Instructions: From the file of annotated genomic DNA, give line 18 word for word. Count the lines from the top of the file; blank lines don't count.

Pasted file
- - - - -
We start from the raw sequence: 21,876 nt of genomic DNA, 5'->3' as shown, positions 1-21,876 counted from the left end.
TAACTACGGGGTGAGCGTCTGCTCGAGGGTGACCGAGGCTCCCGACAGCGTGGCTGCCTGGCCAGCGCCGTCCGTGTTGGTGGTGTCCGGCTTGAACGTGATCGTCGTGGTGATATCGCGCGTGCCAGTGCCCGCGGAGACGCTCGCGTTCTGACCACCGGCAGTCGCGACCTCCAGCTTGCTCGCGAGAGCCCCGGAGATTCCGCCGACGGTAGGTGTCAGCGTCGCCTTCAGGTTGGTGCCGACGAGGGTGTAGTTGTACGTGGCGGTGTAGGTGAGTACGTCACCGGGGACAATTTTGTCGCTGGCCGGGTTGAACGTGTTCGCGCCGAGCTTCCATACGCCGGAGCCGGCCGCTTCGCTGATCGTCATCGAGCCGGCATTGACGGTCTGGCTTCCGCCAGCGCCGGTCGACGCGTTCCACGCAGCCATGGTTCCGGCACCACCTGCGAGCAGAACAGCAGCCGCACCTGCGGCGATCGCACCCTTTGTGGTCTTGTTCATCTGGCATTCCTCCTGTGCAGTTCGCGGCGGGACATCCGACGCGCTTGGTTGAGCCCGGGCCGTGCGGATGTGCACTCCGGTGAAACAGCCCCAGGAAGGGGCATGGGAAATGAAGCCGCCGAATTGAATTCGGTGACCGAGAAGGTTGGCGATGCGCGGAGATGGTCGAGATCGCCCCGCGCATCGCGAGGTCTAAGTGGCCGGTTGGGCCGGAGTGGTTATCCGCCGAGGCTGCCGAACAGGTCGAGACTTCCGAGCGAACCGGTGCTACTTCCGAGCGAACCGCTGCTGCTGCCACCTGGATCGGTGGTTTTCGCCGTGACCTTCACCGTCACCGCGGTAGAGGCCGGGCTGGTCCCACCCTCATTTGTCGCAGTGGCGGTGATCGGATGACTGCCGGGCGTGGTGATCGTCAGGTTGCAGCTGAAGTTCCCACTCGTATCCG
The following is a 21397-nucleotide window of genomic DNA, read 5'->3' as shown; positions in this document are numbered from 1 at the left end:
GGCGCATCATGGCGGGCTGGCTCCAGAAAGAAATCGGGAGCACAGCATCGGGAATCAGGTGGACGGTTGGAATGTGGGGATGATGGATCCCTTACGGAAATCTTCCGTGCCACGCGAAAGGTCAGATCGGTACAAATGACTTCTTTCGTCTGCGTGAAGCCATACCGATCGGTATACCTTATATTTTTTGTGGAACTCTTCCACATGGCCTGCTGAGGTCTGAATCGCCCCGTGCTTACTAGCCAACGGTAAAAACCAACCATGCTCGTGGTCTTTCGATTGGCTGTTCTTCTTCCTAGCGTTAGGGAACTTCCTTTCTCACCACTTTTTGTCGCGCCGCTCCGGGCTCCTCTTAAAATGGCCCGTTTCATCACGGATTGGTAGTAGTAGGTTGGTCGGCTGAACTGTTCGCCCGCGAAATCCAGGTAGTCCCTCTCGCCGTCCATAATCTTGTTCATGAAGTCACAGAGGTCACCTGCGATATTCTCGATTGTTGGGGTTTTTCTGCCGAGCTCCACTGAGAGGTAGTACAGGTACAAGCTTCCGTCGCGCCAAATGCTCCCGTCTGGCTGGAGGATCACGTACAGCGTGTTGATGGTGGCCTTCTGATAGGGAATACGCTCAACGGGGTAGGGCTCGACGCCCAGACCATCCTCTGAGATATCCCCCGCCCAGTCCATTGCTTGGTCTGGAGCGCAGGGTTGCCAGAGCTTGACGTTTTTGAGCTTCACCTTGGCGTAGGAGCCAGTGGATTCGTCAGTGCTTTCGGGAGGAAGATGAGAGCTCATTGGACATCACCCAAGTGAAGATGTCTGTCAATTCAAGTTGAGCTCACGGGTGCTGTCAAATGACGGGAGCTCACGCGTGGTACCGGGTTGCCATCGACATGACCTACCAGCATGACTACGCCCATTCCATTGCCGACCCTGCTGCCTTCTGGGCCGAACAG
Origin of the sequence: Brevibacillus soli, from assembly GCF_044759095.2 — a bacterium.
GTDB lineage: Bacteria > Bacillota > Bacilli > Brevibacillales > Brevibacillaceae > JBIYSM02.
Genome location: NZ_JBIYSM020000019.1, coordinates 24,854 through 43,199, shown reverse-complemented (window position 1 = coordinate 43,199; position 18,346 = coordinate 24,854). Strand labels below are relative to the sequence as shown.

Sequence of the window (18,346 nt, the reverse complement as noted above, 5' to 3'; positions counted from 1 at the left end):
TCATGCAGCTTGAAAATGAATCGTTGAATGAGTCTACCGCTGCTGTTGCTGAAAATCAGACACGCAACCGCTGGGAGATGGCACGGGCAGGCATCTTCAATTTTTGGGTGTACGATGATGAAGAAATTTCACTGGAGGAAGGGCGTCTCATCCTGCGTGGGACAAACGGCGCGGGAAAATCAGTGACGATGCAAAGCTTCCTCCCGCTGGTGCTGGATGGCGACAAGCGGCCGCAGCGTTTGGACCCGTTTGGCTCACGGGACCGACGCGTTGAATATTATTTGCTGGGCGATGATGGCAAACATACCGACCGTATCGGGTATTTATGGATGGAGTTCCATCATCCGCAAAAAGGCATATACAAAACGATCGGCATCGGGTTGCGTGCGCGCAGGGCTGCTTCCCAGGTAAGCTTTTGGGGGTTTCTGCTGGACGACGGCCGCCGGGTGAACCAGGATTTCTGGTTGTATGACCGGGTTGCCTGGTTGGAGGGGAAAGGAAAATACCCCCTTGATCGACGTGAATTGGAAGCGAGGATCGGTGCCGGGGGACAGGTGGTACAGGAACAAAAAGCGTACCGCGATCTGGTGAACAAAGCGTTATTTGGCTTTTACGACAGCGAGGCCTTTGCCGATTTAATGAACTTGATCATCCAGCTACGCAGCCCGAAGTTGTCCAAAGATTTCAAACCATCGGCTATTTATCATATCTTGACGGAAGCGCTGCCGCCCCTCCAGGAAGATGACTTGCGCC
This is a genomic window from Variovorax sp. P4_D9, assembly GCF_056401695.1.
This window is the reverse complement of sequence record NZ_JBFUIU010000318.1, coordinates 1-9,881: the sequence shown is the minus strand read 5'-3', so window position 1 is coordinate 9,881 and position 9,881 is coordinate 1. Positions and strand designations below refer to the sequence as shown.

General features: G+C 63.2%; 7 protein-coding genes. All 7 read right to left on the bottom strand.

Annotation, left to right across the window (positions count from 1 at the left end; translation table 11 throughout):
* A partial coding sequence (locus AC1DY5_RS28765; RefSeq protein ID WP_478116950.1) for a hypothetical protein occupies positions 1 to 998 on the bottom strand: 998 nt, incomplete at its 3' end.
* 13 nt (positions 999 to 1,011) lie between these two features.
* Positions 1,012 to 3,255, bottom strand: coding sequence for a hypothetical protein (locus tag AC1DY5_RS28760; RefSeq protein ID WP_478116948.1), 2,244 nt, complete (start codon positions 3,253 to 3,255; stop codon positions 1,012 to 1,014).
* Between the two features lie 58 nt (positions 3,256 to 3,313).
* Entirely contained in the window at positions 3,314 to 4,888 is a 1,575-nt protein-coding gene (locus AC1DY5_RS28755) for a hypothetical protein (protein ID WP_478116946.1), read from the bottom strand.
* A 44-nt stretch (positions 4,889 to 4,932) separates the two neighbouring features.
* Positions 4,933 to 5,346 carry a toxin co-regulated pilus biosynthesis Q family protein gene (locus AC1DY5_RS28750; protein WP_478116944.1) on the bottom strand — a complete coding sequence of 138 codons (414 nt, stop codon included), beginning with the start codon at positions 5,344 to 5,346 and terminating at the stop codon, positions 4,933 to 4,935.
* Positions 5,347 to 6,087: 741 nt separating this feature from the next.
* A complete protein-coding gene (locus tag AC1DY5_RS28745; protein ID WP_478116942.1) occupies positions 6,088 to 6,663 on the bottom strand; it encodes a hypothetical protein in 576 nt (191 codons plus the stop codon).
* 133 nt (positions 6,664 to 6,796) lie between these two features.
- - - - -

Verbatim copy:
* Entirely contained in the window at positions 3,314 to 4,888 is a 1,575-nt protein-coding gene (locus AC1DY5_RS28755) for a hypothetical protein (protein ID WP_478116946.1), read from the bottom strand.